I beg to differ. I use snapshots to rollback my system after messing sth up or if some new update results in bugs. Allows me to tinker with my system at will, because I can rollback time at any moment. I’m new to Linux and I tend to touch stuff I regret doing afterwards :wink:
But data protection…yeah, you need some redundancy to capitalize on that. But I got ZFS on my laptop just for the snapshots and some inherent ZFS features, not because of bit rot or disk failure protection or checksums.


That does not sound like a fun situation, especially since it’s my only machine (though I do have a tablet, and a phone if necessary).

As I read your response, I can’t quite tell if you’re cautioning me against the idea of switching to ZFS or just raising a potential concern that I hadn’t even contemplated? To be absolutely clear, I’m not opposed to votes against the idea, but - as noted - I’m not quite sure how to place your response so far.


I also think ZFS on single drives is handy- it will tell you when a file is corrupt, (it just can’t fix it) and one can replicate elsewhere fairly easily, maintaining snapshots, which themselves allow for incremental backups.

But fundamentally, the method Exard suggested early; get a new drive, format it as a (single) ZFS drive, transfer date (test transferred data) then OP can attach (NOT ADD) the old drive, to the new drive, and have a raid1.


There is that, but it still does not use the 3-2-1 rule of backup, which most people on TrueNAS preach.

@drthomas you can still learn stuff from ZFS on Ubuntu but the whole benefit isn’t there. The only caveat is that most file recovery utilities will prefer EXT4.

(edit: on isnt)


Honestly, I feel I should have considered that myself before raising the question.

I definitely see the wisdom in that, and I am certainly not intent on rushing into anything (it’s been a passing thought for quite a while now, but this is the first time I’ve sought advice from people that quite probably know what they’re doing). :slight_smile:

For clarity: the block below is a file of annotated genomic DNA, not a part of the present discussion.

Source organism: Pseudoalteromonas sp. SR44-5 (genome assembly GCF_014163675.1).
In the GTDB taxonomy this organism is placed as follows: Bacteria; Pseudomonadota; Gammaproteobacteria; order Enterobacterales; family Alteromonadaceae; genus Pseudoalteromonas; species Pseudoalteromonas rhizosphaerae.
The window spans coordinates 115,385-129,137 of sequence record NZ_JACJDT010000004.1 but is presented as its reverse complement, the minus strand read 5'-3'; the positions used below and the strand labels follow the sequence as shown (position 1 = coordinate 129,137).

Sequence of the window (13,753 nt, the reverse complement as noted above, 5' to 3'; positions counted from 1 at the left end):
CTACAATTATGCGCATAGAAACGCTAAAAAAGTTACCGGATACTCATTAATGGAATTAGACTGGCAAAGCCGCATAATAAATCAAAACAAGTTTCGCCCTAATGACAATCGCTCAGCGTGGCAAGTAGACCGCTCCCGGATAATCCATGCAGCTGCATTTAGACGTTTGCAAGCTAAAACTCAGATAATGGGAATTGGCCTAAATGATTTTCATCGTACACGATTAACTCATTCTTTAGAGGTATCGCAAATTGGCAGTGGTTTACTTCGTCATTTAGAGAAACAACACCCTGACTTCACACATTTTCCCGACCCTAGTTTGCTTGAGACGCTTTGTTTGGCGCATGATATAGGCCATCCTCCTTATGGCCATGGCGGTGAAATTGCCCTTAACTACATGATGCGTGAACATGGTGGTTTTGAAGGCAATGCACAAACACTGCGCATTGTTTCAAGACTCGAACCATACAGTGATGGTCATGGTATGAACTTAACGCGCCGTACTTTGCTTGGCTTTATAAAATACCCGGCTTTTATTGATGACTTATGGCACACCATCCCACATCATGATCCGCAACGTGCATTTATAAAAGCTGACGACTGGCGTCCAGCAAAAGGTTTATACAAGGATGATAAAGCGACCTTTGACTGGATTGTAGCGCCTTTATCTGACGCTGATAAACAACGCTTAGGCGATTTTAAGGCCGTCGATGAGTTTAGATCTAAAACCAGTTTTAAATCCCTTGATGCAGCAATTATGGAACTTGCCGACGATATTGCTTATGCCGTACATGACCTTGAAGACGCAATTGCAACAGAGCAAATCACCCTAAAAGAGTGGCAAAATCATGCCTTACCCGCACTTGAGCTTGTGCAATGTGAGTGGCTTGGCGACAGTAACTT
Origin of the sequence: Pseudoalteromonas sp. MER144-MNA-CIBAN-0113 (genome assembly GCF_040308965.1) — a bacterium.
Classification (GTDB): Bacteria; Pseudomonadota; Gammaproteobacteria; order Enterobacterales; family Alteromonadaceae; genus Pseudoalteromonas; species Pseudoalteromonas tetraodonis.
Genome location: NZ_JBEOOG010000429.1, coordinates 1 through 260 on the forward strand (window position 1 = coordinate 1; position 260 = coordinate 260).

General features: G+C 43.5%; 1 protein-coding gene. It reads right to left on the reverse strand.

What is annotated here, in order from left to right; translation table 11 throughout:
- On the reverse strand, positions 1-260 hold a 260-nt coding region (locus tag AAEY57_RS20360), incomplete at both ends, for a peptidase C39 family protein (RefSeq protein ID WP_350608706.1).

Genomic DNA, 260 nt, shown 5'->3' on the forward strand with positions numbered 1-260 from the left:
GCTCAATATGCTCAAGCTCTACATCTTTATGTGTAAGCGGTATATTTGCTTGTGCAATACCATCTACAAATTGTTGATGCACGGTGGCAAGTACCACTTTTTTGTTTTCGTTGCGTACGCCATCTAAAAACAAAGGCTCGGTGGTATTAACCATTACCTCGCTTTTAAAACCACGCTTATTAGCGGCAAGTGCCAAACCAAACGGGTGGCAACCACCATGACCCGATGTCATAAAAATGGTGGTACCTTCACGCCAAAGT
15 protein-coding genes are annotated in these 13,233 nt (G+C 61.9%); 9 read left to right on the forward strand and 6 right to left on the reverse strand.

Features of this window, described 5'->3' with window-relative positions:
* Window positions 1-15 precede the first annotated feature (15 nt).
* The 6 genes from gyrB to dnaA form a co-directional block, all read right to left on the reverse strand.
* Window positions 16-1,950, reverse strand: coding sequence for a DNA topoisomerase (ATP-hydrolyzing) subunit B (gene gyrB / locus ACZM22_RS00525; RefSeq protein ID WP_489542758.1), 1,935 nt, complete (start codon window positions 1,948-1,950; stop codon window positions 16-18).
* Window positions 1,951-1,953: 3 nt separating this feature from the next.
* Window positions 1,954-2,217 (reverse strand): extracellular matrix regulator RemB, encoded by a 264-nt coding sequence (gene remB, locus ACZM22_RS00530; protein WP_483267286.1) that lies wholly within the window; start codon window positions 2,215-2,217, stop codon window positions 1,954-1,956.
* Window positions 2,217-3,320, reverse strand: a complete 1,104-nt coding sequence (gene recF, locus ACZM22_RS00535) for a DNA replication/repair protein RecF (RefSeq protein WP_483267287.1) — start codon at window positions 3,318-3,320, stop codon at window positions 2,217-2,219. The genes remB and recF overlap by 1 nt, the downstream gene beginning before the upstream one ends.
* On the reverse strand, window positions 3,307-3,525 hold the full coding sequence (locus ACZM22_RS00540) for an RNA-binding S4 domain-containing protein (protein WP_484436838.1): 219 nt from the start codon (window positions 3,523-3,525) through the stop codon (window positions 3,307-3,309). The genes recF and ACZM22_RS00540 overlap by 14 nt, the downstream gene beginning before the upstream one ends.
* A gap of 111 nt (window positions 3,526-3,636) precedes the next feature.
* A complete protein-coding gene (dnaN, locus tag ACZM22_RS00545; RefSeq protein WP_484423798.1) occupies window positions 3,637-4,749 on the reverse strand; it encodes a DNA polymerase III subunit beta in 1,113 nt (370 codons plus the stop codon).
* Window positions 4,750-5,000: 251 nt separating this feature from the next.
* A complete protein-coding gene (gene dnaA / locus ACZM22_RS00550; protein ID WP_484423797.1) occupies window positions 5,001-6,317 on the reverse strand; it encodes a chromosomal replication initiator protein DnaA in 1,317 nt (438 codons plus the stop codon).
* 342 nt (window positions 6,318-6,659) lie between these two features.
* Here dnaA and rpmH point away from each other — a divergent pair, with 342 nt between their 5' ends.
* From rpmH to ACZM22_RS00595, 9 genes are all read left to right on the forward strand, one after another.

I would suggest, keep the boot/OS drive separate to the data drives. and go ahead and use ZFS on the data drives.

It is rare to get unbootable, but if you do ZFS on root, one might get into a sticky situation. but lots of people use it fine.

at least, that would be my vote.

You could also look at a MDADM array, perhaps with btrfs on top of it for the data drives as well.
Or an LVM array, but that would not self-heal like a raid1 of ZFS or a btrfs array


It’s entirely possible you overestimate my capabilities, or underestimate my capacity for figuratively starting fires… but with all experience comes some form of wisdom, I hope!

I get that, but I’m also - as a legacy of Stack Overflow - trying to avoid becoming a help-vampire; just cautious is all!


I never got into stack overflow but the idea seems nice. Never thought there is such a thing as a help vampire. Just help on the forum from time to time.


I think I can roll with that quite happily; though I’m very much a beginner with Linux (most of my actual computer use is browser-related, or Libre Office, not so much digging around in the OS itself), so I have to ask the obvious question: are there any caveats to having multiple filesystems on the same machine?

Thank you!

I will use a search engine momentarily, but I will say that I have no initial idea of what most of that means. I know of BTRFS, but that’s mostly from hearing about it years ago having some trouble getting to a stable state (but I assume that state is mostly out-of-date, now).


One can have many differing filesystems in use at the same time.
For huge/multi user environment, the re are tweaks an stuff to reduce latency, but on your system, you have file in ram, files on hard discs, and files on USB sticks, already suing differing formats.

Even Windows, which only supports very few filesystems, can support several at the same time (fat, ntfs,refs,nfs)

But, there are caveats to setting up ZFS arrays’ one should make sure Ashift (size of data chunks) is appropriate (normally, set ashift=12) and don’t enable de-duplication. Compression can be turned on, and the system just won;t compress data that does not compress, while not delaying writes much

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When you install via Ubuntu, you end up having two ZFS pools in your system: bpool and rpool. Bpool is your “boot partition”, Rpool is your “/”.

If you want to make a Raid0 with a second drive (e.g. /dev/sdb) you do: zpool add rpool /dev/sdb

If you want to make a Mirror out of your existing drive you do: zpool attach rpool /dev/sdb

Get a nice overview over your pool: zpool list -v

That simple. And after an install, everything is just running…so you only have to hit the terminal for changes, maintenance or backups.